In other words then, beta particles have slightly lower ionizing power than alpha particles. We’re going to label this as medium ionizing power. And the reason we’re not labeling it as low ionizing power is because we haven’t discussed gamma radiation yet. But anyway, so beta particles have medium ionizing power, whereas alpha particles have high ionizing power.

But a consequence of the fact that beta particles have slightly lower ionizing power than alpha particles is that they can penetrate further into materials. In fact, if we took our radiation source once again, this time emitting beta particles, and we placed a sheet of paper next to it, like we did with our alpha source earlier, the sheet of paper would not be enough to stop the beta particles traveling through. We would still be able to detect beta particles on this side of the sheet of paper. And this is because beta particles can penetrate further into materials, because they don’t straightaway ionize the materials that they interact with. Hence, they can travel a bit further. What we would need to stop beta particles is something like a sheet of aluminum.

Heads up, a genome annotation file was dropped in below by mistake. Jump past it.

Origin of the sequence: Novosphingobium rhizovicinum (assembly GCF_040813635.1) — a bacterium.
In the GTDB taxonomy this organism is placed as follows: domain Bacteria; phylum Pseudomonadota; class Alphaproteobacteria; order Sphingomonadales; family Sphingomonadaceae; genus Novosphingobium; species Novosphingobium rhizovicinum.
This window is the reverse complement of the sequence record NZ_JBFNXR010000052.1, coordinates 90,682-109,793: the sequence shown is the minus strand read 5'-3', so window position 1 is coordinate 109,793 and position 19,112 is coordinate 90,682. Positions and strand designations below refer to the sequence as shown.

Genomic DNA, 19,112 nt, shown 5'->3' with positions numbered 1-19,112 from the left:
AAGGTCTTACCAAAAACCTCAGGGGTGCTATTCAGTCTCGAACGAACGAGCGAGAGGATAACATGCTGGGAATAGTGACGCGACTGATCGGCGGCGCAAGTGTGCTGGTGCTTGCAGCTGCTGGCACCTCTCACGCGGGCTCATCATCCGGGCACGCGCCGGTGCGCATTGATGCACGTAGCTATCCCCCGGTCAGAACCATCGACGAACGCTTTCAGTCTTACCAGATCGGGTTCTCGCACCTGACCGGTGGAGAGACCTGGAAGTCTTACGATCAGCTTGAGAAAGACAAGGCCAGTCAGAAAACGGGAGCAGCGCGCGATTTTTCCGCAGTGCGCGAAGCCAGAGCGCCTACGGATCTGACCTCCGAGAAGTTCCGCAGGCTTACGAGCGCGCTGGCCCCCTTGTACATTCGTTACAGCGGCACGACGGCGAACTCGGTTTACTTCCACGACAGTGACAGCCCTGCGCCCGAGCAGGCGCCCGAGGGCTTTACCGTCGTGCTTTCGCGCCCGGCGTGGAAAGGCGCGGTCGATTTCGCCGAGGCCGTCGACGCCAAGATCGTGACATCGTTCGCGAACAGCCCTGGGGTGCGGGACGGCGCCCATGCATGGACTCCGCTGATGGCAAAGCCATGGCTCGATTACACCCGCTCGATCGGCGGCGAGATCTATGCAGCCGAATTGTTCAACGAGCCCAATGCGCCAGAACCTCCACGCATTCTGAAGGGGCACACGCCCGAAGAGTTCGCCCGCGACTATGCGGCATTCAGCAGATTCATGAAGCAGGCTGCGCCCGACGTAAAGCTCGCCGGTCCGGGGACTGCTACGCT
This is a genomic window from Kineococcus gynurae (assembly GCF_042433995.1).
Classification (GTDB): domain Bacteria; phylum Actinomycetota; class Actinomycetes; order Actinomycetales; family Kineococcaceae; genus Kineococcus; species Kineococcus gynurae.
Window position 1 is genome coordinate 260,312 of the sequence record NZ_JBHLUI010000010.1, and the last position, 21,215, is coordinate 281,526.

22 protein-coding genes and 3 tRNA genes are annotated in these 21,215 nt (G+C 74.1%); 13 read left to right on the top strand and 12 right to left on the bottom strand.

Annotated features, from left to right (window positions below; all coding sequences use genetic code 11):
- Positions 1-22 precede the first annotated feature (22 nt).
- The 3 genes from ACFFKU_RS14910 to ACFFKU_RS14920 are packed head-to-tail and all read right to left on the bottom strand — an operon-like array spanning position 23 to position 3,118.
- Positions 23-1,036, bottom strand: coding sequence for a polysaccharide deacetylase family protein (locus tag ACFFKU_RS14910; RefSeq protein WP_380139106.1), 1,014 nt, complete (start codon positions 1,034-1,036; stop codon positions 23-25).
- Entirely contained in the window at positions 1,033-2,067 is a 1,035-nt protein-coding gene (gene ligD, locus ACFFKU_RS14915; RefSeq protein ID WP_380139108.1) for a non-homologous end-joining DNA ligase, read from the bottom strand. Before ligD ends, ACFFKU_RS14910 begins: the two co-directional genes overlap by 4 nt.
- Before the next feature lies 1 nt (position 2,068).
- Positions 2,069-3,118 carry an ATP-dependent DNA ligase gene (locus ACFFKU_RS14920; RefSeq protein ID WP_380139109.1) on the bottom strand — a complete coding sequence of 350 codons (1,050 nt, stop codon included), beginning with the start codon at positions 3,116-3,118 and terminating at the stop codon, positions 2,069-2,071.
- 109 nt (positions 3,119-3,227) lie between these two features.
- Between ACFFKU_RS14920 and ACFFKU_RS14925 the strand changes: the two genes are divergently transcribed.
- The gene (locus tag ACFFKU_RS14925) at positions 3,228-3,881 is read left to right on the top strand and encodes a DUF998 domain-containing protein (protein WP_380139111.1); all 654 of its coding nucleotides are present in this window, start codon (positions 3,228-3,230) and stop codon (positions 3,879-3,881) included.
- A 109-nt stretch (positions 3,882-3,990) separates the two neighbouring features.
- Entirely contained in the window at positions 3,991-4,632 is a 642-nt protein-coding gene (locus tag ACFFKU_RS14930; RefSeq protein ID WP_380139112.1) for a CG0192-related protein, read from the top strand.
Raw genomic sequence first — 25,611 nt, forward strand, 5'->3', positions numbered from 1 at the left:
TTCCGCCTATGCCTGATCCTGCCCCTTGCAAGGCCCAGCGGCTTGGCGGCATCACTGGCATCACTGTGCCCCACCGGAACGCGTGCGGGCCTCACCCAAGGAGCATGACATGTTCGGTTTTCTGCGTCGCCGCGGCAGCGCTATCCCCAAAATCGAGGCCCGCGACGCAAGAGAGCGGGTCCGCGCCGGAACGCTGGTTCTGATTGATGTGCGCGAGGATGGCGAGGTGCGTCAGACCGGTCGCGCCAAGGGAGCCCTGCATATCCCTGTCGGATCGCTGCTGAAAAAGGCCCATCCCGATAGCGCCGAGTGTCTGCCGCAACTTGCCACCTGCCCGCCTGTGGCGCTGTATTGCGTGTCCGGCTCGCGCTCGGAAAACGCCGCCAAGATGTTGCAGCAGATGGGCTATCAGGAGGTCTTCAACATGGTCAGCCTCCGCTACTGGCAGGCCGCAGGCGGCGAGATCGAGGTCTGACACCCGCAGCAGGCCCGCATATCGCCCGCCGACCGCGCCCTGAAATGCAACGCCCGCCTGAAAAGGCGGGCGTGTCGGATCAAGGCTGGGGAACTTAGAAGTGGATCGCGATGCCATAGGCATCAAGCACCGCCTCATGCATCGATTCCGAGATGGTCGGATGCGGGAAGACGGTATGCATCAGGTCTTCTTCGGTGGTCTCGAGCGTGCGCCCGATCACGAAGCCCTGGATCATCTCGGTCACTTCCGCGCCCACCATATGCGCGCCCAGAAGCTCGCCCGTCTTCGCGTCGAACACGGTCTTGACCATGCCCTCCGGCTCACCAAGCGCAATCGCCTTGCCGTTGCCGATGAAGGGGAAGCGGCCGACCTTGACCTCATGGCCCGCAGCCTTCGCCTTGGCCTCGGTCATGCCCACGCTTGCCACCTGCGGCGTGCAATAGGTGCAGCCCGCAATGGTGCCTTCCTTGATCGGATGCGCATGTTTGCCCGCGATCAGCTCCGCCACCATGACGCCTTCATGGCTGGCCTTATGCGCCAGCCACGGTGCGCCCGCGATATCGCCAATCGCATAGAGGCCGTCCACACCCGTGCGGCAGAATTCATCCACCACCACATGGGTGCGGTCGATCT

And hence, we can say that beta radiation is stopped, or at least mostly stopped, by a sheet of aluminum. And hence, we can label it as having medium penetrating power. And once again, we’re calling it medium penetrating power because, as we’ll see, gamma radiation actually has very high penetrating power.

And so, to very quickly recap, if we want to block alpha radiation, all we need is a thin sheet of paper. If we want to block beta radiation, a thin sheet of paper will not suffice. We’ll need a sheet of aluminum, or maybe a block of wood or something like that, generally something thicker or more dense than paper.

And finally, if we move on to gamma radiation, then we can recall that it is an electromagnetic wave. And because it’s an electromagnetic wave, it does not carry any charge. This is different to alpha and beta particles. Remember that each alpha particle has two units of positive charge and each beta particle has one unit of negative charge. The fact that alpha particles and beta particles are charged help them in ionizing materials that they interact with. Because their attraction or repulsion to other charged objects allows them to more easily ionize those materials. Whereas with gamma rays, they don’t have this ability. They’re not charged at all.